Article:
Agile Sciences, a startup that is developing treatments targeting drug-resistant bacterial infections, has secured another federal grant.
This one is for $150,000 and is a Phase I grant from the National Science Foundation under the Small Business Innovation Research program.
The grant is focused on: “Enhancing the Bactericidal Activity of Copper: An Economically Viable Solution for Lowering Copper Usage Rates in Agriculture.”
Agile will work with N.C. State Professor Dr. David Ritchie to evaluate Agile’s Agilyte technology for plant disease control.
“Currently, millions of pounds of copper are sprayed onto plants each year in an effort to control the spread of plant pathogens,” Agile said in announcing the grant. “This copper is released into the environment, resulting in contamination of soil and waterways and deleterious effects on the ecosystem. Furthermore, pathogens are becoming resistant to copper pesticides, necessitating even higher rates of copper usage. Agile Sciences’ proprietary compounds are able to remove bacteria and fungi from their protective biofilm state so that the microbes are significantly more susceptible to copper treatments. When the Agilyte technology is included in the treatment regimen, lower rates of copper products can be used, thus reducing the environmental impact of the copper.”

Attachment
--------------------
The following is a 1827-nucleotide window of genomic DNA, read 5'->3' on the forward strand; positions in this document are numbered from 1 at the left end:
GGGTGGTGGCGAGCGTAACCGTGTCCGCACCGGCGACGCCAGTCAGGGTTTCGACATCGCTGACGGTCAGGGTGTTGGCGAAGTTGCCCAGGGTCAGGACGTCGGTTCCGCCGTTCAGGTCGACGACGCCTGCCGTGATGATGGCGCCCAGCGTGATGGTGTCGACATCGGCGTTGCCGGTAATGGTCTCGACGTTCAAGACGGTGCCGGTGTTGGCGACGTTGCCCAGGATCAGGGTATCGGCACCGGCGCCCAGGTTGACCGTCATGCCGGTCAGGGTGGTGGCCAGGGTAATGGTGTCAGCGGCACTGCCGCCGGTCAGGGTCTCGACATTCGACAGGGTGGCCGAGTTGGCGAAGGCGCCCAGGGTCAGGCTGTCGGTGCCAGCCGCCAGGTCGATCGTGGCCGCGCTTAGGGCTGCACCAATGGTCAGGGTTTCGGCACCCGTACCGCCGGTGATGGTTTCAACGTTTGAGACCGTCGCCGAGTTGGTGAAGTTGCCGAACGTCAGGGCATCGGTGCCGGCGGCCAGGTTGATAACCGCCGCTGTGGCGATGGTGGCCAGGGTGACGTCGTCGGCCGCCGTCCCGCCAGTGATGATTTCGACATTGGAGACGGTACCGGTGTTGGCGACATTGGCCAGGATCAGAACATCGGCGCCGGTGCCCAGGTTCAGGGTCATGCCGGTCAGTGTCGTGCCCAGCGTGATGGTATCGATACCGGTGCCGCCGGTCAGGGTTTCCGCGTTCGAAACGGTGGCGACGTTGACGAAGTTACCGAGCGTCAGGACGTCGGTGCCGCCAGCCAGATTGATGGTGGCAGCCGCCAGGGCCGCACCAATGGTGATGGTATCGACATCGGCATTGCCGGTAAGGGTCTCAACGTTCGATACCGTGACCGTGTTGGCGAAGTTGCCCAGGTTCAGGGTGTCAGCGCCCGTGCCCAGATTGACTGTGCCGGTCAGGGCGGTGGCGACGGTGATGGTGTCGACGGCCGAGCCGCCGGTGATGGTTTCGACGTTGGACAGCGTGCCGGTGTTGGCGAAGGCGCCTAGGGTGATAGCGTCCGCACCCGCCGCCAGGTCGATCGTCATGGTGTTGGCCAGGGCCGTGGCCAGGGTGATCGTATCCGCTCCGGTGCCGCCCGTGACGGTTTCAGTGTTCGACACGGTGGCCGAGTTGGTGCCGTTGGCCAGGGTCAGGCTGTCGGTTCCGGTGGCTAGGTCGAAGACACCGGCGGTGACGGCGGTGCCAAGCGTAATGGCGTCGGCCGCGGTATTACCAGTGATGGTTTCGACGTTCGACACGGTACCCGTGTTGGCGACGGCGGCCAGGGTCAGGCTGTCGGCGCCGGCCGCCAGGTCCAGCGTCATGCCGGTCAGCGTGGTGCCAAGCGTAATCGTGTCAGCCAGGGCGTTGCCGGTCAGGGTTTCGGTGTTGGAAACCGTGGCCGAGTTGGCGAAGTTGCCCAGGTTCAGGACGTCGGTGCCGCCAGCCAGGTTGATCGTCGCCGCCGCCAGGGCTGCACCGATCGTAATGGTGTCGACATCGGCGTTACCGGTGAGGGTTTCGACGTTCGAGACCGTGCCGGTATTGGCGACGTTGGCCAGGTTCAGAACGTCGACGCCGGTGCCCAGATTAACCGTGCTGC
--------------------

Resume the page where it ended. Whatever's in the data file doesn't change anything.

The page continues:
According to Dr. Ritchie, the Agile “compounds may potentially alleviate the need to use high rates of copper. Futhermore, these compounds may act as ‘resistance breakers’ by enhancing copper’s effectiveness against copper-resistant strains.”
Dr. Christian Melander, co-founder of Agile, has worked with Dr. Ritchie since 2008.
Agile secured a $545,000 federal grant last fall.
Agile is commercializing technology developed by Dr. Melander and Dr. John Cavanagh at N.C. State.